The Joy of Work
The thinking behind a food franchise is that a meal in one location should be identical to that same chain in a different location. At Dunkin’ Donuts, then, a cup of coffee is a cup of coffee is a cup of coffee. You order. Robotic employees pour it in a cup and hand it to you. Their employment tenure is likely measured in weeks and you are likely to see a different face each time as the Pez Dispenser spits out another one, replacing the last.
Except for Joy.
Joy greeted me with a smile and a hearty “Good morning!” (now who does that remind me of…?). She took my order and my money. She complimented my coat as she handed me my Joe and directed me to the napkins holder behind me before I could ask. She even expressed concern that the coffee was to my liking.
You go, Joy.
Now, I’d imagine that Joy does not bound out of bed in the morning, anxiously anticipating another day of DD order-taking. She would likely be somewhere else doing something else. But for whatever reasons, she works here, likely for minimum wage, in a job that has little to no hope for advancement.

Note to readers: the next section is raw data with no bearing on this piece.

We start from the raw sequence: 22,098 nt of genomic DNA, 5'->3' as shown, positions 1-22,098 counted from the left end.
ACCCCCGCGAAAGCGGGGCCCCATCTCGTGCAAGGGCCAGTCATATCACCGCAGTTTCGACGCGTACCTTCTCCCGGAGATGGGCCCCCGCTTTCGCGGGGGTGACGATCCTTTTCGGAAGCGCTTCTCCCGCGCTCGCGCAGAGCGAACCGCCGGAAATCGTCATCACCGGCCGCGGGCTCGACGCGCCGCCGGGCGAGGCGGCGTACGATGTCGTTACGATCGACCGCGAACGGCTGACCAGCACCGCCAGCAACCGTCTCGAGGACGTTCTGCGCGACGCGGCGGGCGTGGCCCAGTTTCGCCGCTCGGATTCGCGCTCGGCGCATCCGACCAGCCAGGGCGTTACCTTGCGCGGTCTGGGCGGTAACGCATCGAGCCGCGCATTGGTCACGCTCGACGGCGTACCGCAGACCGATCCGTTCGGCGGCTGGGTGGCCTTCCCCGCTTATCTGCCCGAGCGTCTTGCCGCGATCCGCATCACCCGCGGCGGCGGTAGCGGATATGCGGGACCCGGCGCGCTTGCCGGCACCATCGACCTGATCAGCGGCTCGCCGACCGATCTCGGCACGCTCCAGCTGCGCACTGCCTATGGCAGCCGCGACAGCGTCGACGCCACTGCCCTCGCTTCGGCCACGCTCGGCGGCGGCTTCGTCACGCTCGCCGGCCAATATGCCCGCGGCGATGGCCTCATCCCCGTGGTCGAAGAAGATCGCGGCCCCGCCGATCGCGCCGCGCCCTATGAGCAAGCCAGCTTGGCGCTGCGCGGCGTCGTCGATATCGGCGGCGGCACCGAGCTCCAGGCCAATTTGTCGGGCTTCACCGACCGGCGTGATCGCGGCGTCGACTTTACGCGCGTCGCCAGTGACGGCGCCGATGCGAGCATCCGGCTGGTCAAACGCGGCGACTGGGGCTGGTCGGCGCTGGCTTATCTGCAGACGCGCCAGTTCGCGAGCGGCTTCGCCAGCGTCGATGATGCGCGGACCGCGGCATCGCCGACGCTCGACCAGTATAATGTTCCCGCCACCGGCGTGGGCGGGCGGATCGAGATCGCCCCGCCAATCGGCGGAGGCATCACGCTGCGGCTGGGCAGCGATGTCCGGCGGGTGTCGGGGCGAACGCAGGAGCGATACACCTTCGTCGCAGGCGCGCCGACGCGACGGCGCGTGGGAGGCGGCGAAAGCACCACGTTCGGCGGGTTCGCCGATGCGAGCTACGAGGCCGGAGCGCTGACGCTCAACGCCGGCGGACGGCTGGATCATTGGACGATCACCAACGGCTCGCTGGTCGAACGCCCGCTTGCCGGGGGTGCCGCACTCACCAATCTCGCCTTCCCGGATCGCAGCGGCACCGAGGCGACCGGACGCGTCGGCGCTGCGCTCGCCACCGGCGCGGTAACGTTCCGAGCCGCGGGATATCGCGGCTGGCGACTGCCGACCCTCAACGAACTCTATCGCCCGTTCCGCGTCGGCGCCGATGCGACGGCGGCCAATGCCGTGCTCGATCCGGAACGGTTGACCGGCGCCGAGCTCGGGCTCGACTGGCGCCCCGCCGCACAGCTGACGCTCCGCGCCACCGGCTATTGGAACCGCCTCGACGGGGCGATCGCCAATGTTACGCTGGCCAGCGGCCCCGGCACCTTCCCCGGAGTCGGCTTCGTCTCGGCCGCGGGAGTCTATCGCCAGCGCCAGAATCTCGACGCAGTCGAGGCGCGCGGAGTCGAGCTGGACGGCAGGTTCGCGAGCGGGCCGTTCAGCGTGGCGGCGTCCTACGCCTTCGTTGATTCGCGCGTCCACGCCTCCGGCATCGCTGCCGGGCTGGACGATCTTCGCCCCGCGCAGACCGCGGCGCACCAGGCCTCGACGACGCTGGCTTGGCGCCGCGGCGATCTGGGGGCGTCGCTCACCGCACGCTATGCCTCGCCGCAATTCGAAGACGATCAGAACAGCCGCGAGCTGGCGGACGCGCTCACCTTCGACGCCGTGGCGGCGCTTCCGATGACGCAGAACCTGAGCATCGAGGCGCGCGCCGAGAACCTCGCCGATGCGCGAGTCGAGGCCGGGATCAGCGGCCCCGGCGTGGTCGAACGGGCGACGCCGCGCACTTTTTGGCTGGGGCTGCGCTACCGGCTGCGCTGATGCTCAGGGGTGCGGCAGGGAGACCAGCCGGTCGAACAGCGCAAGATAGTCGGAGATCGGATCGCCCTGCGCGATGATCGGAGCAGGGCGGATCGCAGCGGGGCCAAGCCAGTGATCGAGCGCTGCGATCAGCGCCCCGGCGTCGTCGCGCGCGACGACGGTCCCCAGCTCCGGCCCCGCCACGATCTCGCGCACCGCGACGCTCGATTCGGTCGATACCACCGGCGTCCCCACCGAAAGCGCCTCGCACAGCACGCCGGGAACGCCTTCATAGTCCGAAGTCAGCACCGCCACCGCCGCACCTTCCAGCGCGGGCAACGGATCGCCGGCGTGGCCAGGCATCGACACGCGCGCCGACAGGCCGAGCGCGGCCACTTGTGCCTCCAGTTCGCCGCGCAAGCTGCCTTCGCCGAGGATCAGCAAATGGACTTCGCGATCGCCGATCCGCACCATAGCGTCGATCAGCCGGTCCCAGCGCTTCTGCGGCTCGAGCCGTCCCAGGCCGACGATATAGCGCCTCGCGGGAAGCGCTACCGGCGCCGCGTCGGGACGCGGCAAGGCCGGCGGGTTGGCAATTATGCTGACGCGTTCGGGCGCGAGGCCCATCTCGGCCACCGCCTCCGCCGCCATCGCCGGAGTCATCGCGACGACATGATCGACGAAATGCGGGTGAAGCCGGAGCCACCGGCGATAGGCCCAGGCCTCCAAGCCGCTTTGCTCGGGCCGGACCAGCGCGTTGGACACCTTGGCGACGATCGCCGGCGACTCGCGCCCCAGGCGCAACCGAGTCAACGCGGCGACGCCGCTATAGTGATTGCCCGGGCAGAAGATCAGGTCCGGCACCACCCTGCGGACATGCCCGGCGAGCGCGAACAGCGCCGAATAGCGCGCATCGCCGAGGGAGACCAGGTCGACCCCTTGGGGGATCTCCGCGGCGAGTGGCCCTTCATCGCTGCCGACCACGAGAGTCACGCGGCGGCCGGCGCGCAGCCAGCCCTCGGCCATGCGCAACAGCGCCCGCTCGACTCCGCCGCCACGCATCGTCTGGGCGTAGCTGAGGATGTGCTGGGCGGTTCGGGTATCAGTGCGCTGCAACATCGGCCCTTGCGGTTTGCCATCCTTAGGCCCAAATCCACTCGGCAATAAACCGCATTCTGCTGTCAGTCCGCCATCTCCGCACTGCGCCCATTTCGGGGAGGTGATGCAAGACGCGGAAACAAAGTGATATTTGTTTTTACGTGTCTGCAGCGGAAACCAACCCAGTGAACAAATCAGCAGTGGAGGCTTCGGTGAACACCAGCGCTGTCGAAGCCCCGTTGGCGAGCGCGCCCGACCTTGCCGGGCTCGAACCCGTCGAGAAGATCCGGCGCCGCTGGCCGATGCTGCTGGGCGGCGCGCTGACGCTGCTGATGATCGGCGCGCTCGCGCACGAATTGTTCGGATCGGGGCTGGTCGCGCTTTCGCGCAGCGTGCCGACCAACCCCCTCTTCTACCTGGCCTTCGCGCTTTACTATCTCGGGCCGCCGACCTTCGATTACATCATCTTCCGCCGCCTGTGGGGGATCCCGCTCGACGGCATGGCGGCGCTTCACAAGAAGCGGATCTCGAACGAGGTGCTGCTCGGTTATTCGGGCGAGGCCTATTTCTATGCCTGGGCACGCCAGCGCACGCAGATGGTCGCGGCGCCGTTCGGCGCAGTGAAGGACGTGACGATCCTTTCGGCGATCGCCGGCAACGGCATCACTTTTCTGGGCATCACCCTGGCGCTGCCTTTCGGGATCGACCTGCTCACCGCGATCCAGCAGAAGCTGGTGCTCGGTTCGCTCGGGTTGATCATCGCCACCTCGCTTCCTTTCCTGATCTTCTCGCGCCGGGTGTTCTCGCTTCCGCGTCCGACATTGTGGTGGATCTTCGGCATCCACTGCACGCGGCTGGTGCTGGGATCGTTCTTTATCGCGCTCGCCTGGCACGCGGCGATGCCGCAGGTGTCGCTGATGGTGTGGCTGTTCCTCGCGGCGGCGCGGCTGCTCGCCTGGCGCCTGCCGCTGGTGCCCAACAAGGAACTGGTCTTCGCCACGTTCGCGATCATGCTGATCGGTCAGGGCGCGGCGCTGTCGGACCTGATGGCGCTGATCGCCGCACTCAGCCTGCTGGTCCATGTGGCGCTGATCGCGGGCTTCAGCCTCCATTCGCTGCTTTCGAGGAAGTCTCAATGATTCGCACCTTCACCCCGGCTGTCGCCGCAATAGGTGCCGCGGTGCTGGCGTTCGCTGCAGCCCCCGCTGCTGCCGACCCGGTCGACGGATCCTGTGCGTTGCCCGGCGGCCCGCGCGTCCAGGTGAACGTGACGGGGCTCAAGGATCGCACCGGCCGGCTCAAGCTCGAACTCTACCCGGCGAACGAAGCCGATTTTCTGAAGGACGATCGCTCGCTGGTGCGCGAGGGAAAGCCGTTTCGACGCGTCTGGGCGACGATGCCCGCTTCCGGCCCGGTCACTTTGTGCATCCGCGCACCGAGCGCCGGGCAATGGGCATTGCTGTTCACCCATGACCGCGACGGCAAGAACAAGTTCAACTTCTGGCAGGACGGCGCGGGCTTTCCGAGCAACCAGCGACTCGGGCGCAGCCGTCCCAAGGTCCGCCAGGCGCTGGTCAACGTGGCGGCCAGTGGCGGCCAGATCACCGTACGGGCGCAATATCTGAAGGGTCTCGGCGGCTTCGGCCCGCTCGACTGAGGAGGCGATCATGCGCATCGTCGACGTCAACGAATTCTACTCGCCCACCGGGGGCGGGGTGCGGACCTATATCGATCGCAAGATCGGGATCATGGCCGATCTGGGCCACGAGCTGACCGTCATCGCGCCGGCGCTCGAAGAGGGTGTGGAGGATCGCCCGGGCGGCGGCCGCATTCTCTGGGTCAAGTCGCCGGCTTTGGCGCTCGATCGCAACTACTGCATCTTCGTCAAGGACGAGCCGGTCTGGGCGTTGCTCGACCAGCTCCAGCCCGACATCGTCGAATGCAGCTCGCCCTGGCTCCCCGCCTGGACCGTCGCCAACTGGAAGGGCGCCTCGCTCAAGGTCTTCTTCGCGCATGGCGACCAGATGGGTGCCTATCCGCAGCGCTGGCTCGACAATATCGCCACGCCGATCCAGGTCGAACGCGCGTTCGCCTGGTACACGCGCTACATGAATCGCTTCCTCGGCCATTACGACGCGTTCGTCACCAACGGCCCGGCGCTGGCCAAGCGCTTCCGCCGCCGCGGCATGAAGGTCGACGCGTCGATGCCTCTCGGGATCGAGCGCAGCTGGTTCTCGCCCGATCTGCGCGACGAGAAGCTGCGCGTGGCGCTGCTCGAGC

But you’ll never convince Joy of that.
Joy did her simple job with, well, joy! It’s as if she decided that she was going to save the world one cup of coffee at a time. Joy recognized the fact that she had a choice: She could do her job like a lemming or she could do it to the best of her ability, happily and purposefully.
Before I left the counter, I leaned in to her and gave her some advice: Don’t ever stop. Someone, some day, I told her, is going to come in, recognize her superior attitude, and hire her away. She giggled in disbelief, thanked me, and actually blushed.